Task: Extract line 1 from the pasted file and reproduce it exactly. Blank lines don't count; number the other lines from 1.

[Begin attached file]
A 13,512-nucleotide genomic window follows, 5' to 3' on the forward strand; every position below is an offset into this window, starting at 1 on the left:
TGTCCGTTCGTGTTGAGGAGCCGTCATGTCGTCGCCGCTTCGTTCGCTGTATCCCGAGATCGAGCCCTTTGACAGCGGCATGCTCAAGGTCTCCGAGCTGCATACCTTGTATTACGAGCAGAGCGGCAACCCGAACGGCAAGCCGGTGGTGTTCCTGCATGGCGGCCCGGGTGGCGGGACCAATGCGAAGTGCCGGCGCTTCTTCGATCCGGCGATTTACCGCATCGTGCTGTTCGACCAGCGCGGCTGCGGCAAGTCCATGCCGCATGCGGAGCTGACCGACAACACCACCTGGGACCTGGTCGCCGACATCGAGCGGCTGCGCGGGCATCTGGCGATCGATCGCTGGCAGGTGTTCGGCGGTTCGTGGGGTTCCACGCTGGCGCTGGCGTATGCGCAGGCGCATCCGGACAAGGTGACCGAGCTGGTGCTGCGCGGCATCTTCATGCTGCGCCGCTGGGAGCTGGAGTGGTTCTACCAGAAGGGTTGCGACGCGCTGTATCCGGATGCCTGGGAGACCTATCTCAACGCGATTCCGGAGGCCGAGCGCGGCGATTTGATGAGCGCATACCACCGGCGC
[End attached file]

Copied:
A 13,512-nucleotide genomic window follows, 5' to 3' on the forward strand; every position below is an offset into this window, starting at 1 on the left: